Globally, disasters are forecasted to occur more frequently and to be more severe in the near future, due to climate change, increasingly unplanned urbanization, and the rising concentration of people and assets in hazardous areas [1,2]. Over the past decade, extreme climate events have caused an enormous number of fatalities and a significant amount of economic damage. At least 15,490 natural disasters have been reported, since 1990, in the Emergency Management Database (EMDAT-CRED). These disasters, taken together, have caused more than 32.6 million deaths, affected over eight billion people, and caused a total damage of at least USD 3.5 trillion, worldwide [3]. To address these severe issues, in 2015, three global policy frameworks, i.e., the Sendai Framework for Disaster Risk Reduction (DRR), the Sustainable Development Goals (SDGs), and the Paris Agreement on Climate Change, were established by the United Nations. Among these three frameworks, vulnerability reduction is one of the most significant approaches for achieving the goal of preventing the creation of new disaster risks [4].
However, vulnerability is a challenging concept to understand and varies among people in diverse circumstances. It is often considered to be related to predispositions, susceptibilities, fragilities, weaknesses, deficiencies, or a lack of capacities [5,6]. Various disciplines have come to define vulnerability from their own point of view. The concept of vulnerability has been elaborated in social, economic, environmental, and geographic disciplines, and therefore the literature contains several different vulnerability definitions, as well as various methodological approaches for its assessment. According to Birkmann [6], more than 25 different definitions, concepts, and methods relating to vulnerability can be found in previous studies. Although there is no universal definition of vulnerability, regarding the literature and previous studies, the concept of vulnerability has been considered from two main perspectives, that is, in terms of its physical and social dimensions. On the one hand, the physical dimension includes the aspects of geography, location, place, settlement patterns, and physical structures. On the other hand, the social dimension characterizes the inequalities that define the predisposition or susceptibility of social groups in the context of a disaster (e.g., age, gender, and disability). In line with the framework of the United Nations, in this study, vulnerability is defined as the conditions determined by physical, social, economic, and environmental factors or processes that increase the susceptibility of an individual, community, assets, or systems to the impacts of hazards.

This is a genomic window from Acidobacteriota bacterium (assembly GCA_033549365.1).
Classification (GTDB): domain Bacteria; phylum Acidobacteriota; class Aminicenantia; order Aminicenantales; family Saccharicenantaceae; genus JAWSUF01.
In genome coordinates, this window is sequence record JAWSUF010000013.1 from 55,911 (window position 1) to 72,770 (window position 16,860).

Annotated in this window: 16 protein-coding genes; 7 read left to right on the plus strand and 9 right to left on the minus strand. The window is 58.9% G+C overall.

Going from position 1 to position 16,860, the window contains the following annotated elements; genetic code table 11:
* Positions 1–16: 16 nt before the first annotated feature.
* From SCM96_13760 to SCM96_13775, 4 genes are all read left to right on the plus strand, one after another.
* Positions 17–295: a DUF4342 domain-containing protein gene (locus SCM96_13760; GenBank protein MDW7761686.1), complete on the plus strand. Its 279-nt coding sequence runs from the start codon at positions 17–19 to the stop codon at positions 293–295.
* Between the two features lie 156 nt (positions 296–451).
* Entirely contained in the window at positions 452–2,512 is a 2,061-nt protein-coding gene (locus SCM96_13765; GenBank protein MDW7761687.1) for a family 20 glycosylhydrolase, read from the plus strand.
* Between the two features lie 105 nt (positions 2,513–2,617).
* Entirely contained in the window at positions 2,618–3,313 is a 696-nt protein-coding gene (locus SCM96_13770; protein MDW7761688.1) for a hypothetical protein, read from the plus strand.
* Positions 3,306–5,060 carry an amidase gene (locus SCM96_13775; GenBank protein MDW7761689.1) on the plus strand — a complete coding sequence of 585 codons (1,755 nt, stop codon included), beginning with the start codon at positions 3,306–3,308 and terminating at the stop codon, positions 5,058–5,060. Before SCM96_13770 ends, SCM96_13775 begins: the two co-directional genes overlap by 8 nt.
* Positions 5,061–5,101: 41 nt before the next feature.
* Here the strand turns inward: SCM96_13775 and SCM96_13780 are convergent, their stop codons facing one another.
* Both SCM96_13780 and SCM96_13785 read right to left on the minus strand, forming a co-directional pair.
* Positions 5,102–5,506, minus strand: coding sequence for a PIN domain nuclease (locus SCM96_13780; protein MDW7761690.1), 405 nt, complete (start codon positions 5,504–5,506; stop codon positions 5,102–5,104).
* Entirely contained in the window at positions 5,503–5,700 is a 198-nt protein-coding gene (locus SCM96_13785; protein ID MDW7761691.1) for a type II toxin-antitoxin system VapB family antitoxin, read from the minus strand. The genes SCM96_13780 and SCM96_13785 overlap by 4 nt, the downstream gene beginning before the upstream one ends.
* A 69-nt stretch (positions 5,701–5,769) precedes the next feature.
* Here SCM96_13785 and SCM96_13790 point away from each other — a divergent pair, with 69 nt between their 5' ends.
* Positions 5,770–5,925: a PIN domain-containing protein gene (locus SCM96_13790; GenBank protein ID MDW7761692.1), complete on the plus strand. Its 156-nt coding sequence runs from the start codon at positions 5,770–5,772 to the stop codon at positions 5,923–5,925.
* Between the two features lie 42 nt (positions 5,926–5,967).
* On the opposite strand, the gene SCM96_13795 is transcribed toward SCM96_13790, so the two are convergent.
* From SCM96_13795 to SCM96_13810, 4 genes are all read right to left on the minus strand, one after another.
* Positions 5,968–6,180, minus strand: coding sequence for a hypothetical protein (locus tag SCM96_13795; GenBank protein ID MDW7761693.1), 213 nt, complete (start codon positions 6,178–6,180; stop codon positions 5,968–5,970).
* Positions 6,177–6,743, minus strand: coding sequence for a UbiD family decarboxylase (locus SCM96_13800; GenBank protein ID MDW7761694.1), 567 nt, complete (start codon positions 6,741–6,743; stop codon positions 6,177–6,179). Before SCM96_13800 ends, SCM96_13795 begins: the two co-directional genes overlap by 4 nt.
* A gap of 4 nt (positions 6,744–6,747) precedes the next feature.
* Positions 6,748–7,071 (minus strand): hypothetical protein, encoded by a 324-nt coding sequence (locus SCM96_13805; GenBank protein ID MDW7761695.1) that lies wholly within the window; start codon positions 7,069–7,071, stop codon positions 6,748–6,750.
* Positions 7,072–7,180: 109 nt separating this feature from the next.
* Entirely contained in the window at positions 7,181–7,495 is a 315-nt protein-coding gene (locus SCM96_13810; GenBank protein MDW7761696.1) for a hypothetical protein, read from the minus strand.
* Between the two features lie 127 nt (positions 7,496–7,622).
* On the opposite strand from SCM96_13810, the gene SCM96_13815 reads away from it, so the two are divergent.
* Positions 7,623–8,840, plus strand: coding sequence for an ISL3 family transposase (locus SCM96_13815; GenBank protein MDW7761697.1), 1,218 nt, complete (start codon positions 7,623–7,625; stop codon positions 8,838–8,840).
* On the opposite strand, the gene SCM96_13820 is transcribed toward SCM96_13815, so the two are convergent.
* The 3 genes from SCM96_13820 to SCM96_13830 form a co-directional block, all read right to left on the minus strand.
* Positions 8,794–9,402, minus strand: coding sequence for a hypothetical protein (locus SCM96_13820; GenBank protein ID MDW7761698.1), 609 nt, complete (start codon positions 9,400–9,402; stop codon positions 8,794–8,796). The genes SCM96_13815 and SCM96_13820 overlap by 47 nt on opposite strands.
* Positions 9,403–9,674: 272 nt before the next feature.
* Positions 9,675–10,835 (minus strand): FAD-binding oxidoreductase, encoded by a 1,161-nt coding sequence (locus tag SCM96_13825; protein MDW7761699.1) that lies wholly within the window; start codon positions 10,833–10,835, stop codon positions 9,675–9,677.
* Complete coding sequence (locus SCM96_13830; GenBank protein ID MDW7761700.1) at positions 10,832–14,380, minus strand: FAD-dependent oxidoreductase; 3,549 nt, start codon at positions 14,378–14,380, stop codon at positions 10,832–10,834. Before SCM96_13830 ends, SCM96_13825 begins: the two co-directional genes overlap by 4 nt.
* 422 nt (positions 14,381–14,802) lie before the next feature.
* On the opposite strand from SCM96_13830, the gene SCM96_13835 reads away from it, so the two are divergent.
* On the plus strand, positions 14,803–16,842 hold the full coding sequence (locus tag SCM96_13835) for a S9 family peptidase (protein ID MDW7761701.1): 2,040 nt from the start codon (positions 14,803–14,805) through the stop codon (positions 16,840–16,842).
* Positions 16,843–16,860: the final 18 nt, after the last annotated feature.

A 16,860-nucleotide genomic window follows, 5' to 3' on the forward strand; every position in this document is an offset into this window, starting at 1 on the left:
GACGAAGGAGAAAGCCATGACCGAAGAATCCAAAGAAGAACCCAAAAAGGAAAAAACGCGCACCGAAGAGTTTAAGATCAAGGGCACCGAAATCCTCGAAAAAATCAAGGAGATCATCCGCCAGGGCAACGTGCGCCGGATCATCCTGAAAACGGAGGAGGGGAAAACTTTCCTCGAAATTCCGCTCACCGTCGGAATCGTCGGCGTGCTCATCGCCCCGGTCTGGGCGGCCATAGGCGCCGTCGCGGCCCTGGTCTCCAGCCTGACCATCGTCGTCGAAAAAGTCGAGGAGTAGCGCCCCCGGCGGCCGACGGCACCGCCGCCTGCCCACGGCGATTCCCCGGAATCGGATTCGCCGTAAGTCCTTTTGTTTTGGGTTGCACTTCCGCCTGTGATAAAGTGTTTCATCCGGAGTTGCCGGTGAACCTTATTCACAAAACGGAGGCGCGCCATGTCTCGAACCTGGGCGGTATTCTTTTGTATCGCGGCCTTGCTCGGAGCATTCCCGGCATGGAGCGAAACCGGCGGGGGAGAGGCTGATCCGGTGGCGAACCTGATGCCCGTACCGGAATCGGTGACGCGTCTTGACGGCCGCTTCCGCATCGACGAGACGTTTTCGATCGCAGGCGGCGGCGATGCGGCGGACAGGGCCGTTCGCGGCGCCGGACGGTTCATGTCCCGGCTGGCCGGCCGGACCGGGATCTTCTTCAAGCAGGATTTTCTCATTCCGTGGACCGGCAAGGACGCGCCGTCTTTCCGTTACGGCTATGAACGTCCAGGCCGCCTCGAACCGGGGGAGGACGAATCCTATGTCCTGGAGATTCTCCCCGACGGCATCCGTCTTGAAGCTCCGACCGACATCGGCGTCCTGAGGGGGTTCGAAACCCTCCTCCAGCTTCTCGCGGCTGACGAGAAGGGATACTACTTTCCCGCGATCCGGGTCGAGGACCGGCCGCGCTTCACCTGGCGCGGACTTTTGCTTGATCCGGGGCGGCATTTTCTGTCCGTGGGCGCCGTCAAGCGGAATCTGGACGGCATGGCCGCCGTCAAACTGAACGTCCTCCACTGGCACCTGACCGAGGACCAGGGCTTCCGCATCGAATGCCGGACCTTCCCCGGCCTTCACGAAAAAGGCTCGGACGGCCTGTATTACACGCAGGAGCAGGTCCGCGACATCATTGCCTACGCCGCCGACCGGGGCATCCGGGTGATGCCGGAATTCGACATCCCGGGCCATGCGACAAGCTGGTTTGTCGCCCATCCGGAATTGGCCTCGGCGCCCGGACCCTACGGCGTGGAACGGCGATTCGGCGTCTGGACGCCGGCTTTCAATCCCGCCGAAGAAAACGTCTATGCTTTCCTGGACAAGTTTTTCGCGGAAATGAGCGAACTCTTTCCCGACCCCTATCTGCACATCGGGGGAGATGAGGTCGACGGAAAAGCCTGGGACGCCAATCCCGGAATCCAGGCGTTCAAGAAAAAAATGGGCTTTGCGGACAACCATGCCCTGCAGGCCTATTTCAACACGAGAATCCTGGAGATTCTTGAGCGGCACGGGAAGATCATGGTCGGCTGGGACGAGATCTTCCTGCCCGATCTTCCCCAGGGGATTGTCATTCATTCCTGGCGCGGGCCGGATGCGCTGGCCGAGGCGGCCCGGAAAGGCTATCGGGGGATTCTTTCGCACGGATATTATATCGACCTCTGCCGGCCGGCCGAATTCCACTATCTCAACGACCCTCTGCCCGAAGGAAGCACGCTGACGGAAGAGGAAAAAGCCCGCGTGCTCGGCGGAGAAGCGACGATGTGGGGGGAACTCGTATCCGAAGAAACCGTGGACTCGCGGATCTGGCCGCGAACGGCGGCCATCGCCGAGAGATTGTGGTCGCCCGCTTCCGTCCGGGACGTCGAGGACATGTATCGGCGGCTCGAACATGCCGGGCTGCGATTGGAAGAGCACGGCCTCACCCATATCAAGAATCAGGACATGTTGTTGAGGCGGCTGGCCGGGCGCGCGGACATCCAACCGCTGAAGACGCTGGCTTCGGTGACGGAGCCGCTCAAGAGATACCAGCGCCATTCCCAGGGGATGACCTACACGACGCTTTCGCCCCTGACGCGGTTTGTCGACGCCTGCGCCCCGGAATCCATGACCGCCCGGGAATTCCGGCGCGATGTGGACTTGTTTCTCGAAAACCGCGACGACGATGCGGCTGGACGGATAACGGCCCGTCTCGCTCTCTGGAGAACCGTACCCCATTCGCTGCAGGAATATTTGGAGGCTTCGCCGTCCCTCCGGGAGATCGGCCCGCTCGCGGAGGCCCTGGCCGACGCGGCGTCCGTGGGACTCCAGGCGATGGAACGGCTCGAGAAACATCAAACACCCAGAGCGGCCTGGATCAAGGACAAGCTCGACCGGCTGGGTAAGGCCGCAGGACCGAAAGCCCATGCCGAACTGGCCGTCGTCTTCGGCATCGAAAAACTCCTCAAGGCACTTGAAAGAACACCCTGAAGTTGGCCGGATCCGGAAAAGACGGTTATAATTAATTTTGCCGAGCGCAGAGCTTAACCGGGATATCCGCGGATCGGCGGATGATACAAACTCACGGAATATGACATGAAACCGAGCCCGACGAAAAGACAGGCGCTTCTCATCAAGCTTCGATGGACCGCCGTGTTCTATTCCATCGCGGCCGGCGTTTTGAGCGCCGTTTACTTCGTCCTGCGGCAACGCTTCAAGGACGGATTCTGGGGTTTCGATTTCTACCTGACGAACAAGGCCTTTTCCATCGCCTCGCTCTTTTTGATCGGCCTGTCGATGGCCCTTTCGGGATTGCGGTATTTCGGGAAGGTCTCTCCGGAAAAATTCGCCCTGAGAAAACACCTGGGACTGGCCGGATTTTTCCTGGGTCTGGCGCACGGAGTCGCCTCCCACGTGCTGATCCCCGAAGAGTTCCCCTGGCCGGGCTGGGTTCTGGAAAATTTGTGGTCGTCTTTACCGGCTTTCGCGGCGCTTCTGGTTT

Evacuation shelter assignment and evacuation planning are significant components of vulnerability associated with reducing and building resilience to disasters [7,8,9]. When a disaster occurs, evacuation shelters are the most significant means for safeguarding people from hazardous areas and situations. Therefore, they are the key factors for minimizing losses due to calamities. Evacuation shelters not only provide immediate and temporary accommodation for victims of a disaster; they also support those residents in their recovery from the associated trauma and provide them with a base to start the process of coping with and adapting to stresses caused by the situation [10,11]. Moreover, the survival of affected victims depends profoundly on the availability and accessibility of evacuation shelters [12]. However, the challenge of providing and arranging suitable shelters in times of emergencies has become an important part of both government emergency management and scientific disaster research.